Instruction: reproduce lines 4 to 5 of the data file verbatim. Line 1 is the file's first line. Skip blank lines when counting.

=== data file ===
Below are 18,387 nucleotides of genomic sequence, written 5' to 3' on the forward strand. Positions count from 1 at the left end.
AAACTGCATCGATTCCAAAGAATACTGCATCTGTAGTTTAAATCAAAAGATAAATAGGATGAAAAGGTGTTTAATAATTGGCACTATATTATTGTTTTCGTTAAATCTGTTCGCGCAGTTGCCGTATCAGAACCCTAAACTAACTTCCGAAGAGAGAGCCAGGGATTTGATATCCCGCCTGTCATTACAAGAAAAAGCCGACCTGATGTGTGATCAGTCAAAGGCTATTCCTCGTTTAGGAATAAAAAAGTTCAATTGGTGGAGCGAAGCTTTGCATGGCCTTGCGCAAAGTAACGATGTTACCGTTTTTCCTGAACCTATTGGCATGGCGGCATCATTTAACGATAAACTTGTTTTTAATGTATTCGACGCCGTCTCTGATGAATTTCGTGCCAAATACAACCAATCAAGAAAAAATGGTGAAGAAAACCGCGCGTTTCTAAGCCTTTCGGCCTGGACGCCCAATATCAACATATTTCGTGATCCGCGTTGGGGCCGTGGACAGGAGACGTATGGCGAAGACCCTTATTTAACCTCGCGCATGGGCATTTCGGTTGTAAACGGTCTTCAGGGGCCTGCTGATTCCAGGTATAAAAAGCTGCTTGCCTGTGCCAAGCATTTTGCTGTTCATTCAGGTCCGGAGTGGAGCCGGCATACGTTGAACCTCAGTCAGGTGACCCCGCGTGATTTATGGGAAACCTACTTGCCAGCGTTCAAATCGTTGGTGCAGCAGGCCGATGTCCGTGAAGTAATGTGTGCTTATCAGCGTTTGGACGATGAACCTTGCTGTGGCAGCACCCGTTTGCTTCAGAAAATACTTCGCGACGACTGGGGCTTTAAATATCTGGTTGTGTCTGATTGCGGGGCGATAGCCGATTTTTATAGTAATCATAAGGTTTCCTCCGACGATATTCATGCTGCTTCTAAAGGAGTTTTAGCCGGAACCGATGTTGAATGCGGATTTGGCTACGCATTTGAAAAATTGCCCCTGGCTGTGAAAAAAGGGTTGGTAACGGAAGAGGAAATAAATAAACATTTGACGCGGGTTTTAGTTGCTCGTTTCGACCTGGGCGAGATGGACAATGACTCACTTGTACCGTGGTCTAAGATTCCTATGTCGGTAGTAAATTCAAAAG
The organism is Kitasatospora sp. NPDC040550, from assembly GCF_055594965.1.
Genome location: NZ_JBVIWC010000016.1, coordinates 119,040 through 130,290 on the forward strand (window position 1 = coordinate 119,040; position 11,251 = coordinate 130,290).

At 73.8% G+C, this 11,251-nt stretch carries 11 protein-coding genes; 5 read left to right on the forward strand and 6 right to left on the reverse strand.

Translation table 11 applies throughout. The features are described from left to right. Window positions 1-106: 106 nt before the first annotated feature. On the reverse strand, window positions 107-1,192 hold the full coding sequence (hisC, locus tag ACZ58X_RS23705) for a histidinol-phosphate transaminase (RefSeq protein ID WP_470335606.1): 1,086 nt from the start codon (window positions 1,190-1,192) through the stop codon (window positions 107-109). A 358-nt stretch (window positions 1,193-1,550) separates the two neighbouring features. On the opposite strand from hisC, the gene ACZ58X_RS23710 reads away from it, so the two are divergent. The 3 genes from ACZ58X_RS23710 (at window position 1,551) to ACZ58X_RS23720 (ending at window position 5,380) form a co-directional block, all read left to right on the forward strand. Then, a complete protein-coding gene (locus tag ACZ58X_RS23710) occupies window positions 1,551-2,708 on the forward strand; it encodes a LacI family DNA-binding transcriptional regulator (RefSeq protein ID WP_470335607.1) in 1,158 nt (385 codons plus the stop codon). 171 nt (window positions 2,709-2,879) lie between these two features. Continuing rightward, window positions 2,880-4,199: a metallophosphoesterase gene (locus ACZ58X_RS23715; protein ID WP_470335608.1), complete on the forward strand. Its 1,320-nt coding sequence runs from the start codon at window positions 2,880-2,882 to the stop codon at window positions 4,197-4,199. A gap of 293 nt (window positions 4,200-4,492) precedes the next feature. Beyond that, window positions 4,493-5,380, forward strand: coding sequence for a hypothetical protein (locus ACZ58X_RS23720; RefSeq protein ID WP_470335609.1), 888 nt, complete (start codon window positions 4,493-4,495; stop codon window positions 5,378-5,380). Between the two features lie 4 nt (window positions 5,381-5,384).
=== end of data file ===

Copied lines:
Genome location: NZ_JBVIWC010000016.1, coordinates 119,040 through 130,290 on the forward strand (window position 1 = coordinate 119,040; position 11,251 = coordinate 130,290).

At 73.8% G+C, this 11,251-nt stretch carries 11 protein-coding genes; 5 read left to right on the forward strand and 6 right to left on the reverse strand.